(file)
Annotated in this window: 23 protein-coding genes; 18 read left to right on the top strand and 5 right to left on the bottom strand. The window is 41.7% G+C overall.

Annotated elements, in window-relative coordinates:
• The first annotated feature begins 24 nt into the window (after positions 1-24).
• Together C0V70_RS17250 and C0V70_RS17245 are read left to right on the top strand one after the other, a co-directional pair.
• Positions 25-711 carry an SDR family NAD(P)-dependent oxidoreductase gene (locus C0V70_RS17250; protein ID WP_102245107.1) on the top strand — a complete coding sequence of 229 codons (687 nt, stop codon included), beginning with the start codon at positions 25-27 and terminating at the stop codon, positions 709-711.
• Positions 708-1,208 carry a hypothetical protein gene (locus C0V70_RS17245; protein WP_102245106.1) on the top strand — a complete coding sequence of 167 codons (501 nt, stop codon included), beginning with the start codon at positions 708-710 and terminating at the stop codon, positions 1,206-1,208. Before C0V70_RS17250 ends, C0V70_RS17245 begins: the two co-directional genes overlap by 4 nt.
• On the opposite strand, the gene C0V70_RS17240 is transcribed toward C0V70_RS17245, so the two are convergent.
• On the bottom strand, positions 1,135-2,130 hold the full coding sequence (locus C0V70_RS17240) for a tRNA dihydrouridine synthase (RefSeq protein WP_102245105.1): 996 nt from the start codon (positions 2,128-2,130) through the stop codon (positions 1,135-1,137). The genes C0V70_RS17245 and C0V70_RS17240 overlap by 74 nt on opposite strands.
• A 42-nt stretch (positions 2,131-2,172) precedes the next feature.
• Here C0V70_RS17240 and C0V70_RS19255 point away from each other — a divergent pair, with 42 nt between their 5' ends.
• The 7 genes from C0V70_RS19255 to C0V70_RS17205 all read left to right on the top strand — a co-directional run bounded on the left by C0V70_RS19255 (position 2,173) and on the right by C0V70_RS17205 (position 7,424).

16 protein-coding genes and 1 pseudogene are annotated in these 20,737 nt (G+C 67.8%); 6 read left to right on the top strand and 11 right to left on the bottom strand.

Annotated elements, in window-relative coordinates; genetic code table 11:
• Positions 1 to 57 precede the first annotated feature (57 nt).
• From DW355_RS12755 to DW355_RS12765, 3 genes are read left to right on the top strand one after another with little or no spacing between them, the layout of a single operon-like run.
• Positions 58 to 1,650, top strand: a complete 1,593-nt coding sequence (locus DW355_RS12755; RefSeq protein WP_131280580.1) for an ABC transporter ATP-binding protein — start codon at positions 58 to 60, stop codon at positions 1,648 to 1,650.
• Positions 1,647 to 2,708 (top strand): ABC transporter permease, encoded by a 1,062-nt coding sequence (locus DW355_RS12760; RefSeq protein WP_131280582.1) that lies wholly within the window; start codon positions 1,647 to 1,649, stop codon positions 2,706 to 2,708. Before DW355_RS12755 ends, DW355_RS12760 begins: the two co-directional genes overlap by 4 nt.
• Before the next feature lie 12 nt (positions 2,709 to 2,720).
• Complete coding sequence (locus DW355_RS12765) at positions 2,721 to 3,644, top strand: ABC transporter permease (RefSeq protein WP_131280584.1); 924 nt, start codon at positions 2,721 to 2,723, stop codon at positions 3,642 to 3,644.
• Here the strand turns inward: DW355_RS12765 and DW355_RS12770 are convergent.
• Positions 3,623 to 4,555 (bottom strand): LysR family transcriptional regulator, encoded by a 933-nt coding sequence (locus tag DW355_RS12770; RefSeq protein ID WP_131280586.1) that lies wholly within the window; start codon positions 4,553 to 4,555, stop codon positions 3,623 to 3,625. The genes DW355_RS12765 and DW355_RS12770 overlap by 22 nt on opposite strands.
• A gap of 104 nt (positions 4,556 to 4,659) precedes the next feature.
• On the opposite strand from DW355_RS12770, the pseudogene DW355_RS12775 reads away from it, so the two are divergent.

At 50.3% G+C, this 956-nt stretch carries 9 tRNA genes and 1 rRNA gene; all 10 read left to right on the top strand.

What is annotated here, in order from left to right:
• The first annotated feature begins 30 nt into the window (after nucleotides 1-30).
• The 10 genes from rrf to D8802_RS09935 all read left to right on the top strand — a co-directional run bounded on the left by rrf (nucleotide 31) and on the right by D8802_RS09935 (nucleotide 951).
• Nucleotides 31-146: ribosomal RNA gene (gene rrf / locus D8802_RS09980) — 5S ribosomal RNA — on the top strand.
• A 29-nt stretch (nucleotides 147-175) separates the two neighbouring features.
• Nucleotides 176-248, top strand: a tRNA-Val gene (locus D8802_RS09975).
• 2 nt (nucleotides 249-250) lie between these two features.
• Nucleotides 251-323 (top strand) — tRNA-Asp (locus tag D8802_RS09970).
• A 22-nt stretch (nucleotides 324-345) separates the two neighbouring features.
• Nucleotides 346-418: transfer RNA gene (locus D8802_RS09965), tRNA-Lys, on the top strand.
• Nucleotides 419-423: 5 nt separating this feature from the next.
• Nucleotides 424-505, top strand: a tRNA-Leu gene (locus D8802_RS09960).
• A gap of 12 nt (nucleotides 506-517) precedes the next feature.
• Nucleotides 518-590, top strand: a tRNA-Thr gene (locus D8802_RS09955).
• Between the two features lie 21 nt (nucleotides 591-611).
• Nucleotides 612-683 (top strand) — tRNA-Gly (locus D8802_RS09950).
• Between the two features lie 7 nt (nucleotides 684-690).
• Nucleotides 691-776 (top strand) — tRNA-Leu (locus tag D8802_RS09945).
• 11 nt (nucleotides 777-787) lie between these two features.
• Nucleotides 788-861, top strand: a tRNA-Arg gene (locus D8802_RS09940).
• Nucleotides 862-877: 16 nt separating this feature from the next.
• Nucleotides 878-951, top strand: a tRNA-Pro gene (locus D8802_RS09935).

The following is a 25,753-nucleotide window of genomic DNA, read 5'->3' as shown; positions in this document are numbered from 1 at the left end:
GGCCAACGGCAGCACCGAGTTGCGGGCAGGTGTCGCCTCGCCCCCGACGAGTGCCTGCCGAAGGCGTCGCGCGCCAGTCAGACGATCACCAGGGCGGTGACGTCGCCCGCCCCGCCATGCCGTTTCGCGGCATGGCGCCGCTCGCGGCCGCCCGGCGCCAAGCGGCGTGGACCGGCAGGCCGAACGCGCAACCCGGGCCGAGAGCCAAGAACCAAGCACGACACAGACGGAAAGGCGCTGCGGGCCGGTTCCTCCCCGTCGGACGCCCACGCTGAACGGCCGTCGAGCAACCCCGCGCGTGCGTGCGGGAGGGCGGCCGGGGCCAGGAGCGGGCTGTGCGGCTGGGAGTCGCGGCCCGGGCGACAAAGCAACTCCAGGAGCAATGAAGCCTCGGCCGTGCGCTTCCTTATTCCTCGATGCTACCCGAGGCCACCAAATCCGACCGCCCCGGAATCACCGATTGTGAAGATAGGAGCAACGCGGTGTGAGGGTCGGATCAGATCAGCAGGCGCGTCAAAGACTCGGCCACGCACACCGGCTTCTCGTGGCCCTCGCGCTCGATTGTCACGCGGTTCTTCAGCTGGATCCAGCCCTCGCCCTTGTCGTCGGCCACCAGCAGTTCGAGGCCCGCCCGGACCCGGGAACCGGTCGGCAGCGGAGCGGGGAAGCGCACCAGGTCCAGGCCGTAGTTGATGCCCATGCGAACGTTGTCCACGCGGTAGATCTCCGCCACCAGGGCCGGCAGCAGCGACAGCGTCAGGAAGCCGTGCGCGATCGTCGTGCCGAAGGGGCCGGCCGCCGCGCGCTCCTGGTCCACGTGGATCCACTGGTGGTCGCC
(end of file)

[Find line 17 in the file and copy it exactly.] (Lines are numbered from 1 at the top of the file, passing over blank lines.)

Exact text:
• Positions 1,647 to 2,708 (top strand): ABC transporter permease, encoded by a 1,062-nt coding sequence (locus DW355_RS12760; RefSeq protein WP_131280582.1) that lies wholly within the window; start codon positions 1,647 to 1,649, stop codon positions 2,706 to 2,708. Before DW355_RS12755 ends, DW355_RS12760 begins: the two co-directional genes overlap by 4 nt.